Obama’s speech Thursday at Cairo University in the Egyptian capital.
And consequently, the official translation of the text prepared in advance of Obama’s speech:
“I am honored that the timeless city of Cairo and to be hosted by two remarkable institutions too, one of Al-Azhar, which has remained for more than a thousand years a beacon of Islamic sciences while Cairo University has been for more than a century a source of Egypt ‘s advancement. Together, you represent the harmony between tradition and progress. I am grateful for your hospitality, and the hospitality of the people of Egypt. I am also proud to carry with me the goodwill of the American people and a greeting of peace to you from Muslim communities in my country .. “Peace be upon you.”
We meet at a time of great tension between the United States and the Muslim world, tension rooted in historical forces that go beyond any current policy debate. Include the relationship between Islam and the West centuries of coexistence and cooperation as this relationship include conflict and religious wars. And it contributed colonialism through the modern era in feeding tension because many Muslims deprived of rights and opportunities also contributed to the Cold War in which many Muslim-majority countries without treated as proxies should not be taking into account their own aspirations. Moreover, the sweeping change brought by modernity and globalization led many Muslims to view the West as hostile to the traditions of Islam.
Extremists have exploited these tensions practicing violence in the Muslim world from a small but potent. The attacks of September 11, 2001 and continued these extremists in their attempts to commit acts of violence against civilians has led some in my country to view Islam as inevitably hostile not only to America and Western countries, but also to human rights. As a result, more fear and mistrust.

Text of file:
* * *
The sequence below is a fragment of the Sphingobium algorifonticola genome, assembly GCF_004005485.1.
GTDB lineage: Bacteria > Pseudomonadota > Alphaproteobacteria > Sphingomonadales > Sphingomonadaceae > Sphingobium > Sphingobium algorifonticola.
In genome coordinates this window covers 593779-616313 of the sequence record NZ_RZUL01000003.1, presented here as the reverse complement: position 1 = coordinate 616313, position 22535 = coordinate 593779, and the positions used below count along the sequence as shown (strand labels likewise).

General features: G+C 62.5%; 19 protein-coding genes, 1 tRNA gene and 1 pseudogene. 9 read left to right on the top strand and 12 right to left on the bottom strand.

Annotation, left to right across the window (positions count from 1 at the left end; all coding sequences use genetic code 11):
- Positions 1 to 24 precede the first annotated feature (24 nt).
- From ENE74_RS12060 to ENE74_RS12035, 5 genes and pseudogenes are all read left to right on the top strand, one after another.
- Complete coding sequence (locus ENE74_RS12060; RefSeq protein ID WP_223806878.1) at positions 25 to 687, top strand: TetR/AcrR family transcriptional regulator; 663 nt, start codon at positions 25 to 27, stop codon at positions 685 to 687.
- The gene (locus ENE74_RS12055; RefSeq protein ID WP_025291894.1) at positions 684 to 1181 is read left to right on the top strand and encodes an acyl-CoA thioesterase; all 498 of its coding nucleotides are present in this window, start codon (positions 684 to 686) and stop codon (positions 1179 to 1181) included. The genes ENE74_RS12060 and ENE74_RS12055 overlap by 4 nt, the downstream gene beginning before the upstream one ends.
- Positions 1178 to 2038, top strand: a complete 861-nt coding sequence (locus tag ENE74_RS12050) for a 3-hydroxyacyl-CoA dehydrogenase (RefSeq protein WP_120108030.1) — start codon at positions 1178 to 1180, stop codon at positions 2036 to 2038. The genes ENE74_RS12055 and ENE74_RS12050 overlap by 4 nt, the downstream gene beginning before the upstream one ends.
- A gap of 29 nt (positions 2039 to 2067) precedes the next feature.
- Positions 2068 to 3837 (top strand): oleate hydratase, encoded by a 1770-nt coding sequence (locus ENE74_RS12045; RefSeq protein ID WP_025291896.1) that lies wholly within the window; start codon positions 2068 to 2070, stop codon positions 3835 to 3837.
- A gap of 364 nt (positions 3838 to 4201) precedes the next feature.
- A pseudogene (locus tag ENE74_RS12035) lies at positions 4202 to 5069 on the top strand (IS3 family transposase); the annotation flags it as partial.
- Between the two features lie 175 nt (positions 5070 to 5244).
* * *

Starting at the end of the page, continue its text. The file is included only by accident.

So long as our defined by our shared through the differences between us, we will empower those who sow hatred rather than peace, and who promote conflict rather than the cooperation that would help our people achieve justice and prosperity. This cycle of suspicion and discord must end it.
I have come here to seek a new beginning between the United States and the Muslim world based on mutual interest and mutual respect, and one based upon the truth that America and Islam are not exclusive and need not to compete with each other but also to the two share common principles meet across namely the principles of justice and progress tolerance and the dignity of every human being.
I do so recognizing that change can not happen overnight. It can not single speech can eradicate years of mistrust, nor can I not be the oldest answer all the complex questions that brought us to this point. But I am convinced that we must move forward in order to express frankly what is in our hearts and that too often are said only behind closed doors. There must be a sustained effort to listen to each other and learn from each other, mutual respect and seek common ground. As the Holy Qur’an as follows .. (fear God and speak always the truth). This is what I will try, including in my power to do and to tell the truth in all humility before the task that we are facing and firm in my belief that the interests we share as human beings are far more powerful than the forces that drive us.
I think part of this is due to my personal experience. I am a Christian, but my father came from a Kenyan family that includes generations of Muslims. As a boy, I spent several years in Indonesia and heard the ears dawn and dusk. As a young man I worked in Chicago communities where many found in their Muslim faith dignity and peace.
I realized the virtue of my study of history that the city civilization of Islam, who carried with him in places like Al-Azhar University, the light of learning through so many centuries, paving the way for Europe’s Renaissance and Enlightenment. We find was innovation in
by negem abozed